Alongside hVNC, Xeno RAT boasts a comprehensive feature set aimed at surveillance and system manipulation, including live microphone access, a Socks5 reverse proxy for bypassing network restrictions, and regular updates enhancing its effectiveness and user experience. Its development from scratch signifies a tailored approach to remote access, emphasizing ease of use without compromising on power or versatility



Examples Of Xeno RAT With hVNC & hRDP Features

Prolific Marketplace

The cybercrime ecosystem thrives via malware forums and dark web marketplaces acting as hubs for the trade of advanced tools and services. Screen captures from these forums reveal listings for malware like hRDP-enhanced tools and Xeno RAT, illustrating the widespread availability and demand for such capabilities.

Example Of Selling hRDP Access On Malware Forums



Malware Seller Account On Malware Forums

The Cybereason Security Research Team was even able to discover a Cobalt Strike Beacon Object File (BOF) implementation of a Hidden Desktop, signaling a continuous innovation and lowering the barrier for entry to what's possible in remote system manipulation and monitoring.


Cobalt Strike BOF Offering Hidden Desktop Features

As these platforms continue to facilitate the proliferation of advanced malware tools, the digital battleground becomes increasingly complex, with hVNC and hRDP serving as critical components in the ever-expanding toolkit of the modern cybercriminal.

hVNC and hRDP Features Behavioral Analysis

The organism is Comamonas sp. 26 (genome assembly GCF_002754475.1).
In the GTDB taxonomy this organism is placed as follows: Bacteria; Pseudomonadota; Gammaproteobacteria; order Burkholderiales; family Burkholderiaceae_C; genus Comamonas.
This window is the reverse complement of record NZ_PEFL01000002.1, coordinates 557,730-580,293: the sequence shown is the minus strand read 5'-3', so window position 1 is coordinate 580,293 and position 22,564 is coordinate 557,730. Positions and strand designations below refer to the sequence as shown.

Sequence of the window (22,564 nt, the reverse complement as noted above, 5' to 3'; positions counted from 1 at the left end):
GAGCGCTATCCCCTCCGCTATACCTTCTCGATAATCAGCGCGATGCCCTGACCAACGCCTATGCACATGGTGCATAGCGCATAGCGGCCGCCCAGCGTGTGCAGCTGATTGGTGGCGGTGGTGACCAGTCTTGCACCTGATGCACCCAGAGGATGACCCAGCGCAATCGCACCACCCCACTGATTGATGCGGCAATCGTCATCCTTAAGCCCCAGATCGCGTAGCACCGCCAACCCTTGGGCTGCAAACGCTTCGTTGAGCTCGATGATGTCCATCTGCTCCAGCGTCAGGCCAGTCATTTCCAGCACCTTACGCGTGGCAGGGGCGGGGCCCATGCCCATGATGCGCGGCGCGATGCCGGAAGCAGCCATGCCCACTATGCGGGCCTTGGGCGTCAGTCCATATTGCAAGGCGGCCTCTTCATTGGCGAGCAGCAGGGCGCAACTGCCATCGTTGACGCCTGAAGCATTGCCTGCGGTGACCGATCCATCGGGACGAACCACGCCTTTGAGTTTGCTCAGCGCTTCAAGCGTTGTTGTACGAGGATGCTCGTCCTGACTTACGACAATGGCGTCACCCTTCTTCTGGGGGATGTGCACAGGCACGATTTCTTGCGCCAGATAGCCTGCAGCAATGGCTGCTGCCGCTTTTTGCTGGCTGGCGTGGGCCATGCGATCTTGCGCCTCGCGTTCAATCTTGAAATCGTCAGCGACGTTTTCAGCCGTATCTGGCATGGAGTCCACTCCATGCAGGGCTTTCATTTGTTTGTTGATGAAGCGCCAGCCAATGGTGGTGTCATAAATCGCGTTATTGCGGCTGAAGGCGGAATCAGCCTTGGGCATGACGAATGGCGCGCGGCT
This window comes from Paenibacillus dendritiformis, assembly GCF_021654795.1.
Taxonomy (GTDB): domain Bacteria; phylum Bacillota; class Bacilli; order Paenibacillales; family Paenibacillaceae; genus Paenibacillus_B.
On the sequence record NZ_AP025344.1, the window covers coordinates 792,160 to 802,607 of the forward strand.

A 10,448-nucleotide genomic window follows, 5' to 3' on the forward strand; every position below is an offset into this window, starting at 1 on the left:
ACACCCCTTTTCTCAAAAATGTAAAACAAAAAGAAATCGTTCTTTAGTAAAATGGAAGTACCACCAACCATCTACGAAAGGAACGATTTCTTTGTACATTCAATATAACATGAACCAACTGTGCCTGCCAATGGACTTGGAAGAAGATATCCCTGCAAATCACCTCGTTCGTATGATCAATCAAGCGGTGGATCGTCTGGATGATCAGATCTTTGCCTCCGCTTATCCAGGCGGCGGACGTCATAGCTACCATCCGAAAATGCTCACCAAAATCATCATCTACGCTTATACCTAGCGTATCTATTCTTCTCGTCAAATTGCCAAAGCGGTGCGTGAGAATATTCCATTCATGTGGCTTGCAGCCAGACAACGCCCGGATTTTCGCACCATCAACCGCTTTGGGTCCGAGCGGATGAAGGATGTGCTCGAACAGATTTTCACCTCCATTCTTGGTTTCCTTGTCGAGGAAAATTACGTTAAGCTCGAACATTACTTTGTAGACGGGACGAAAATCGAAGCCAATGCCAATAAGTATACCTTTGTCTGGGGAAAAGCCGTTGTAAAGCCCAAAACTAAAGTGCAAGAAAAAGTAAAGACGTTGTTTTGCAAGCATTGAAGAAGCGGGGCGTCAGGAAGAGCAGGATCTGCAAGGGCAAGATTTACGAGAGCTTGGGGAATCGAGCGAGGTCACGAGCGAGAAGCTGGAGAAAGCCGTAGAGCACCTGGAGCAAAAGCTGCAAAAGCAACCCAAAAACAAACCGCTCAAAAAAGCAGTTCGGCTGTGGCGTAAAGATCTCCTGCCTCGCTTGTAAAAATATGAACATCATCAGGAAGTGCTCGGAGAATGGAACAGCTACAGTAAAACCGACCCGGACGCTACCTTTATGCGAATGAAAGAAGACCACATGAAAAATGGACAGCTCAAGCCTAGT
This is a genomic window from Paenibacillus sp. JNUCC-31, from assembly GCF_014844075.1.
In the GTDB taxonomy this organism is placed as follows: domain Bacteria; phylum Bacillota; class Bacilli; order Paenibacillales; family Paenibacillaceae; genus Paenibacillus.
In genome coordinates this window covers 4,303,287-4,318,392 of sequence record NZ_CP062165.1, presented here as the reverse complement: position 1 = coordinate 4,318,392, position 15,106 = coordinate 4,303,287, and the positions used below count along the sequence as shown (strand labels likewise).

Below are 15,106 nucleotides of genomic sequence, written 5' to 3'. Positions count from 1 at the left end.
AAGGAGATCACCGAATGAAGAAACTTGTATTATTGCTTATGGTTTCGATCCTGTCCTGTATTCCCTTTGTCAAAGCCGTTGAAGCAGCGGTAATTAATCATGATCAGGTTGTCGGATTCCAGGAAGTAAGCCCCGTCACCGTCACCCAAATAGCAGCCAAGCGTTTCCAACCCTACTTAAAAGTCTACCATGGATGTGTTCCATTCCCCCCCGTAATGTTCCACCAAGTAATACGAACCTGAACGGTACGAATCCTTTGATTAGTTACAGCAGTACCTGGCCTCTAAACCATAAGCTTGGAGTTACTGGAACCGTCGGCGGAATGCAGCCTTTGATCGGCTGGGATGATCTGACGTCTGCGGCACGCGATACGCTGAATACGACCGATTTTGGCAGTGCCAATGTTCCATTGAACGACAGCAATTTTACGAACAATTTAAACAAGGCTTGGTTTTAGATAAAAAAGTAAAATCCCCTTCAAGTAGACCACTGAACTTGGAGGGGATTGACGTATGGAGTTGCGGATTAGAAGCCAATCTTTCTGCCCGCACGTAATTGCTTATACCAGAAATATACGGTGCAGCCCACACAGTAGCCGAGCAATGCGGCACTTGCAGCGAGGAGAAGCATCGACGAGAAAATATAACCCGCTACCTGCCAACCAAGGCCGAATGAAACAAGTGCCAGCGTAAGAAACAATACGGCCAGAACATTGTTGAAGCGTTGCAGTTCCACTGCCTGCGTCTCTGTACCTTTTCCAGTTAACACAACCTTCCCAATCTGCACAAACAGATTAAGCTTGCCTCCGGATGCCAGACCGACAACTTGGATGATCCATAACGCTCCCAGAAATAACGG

In this chapter, the Cybereason research team detonated Xeno RAT and XWorm RAT and observed the resulting behaviors of using the hVNC and hRDP modules of the malwares. This analysis helps building new detections and understanding how these functionality work at operating-system level.

Xeno RAT Analysis (hVNC feature)

When Xeno RAT is deployed on the victim host, as indicated in the screenshot below, we can observe that Google Chrome opened on the attacker machine via hVNC is not visible on the victim machine.

Powershell commands executed via hVNC from the attacker’s machine also remain invisible to the victim.


Command Line Used By RAT To Open Chrome Via hVNC

In the Xeno RAT lab tests, Process Explorer identified two explorer.exe processes on the victim's machine. One was attributed to the attacker, concealed from the victim's desktop but visible on the attacker's hVNC desktop. 

Crucially, hVNC is compatible with major browsers, applications, and tools. In this case, Chrome and PowerShell operate as child processes to the attacker-controlled explorer.exe.

XWorm RAT Analysis

hVNC Feature (XWorm)

Similar to our previous testing but using XWorm RAT, we simulated an attacker opening a browser window covertly on the compromised system.



Command Line Used By RAT To Open Chrome Via hVNC

In the XWorm graphical user interface, attackers have the option of deploying hVNC either in RunPE or in memory. RunPE involves executing the hVNC process by injecting it into a legitimate running process executable (PE) on the disk, which can potentially leave traces or artifacts that might be detected by security solutions. 

The alternative refers to running the hVNC process entirely in the system's RAM without writing any part of it to the disk, making it more stealthy and harder for antivirus programs to detect.


XWorm hVNC Menu Options

In this example, we identified that the attack leverages the legitimate process cvtres.exe to inject its code.


Injection To The cvtres.exe Process

During inspection, we observed that the injected cvtres.exe process has network connections to the remote server, which can be seen in the Process Tree.


Injected cvtres.exe Running chrome.exe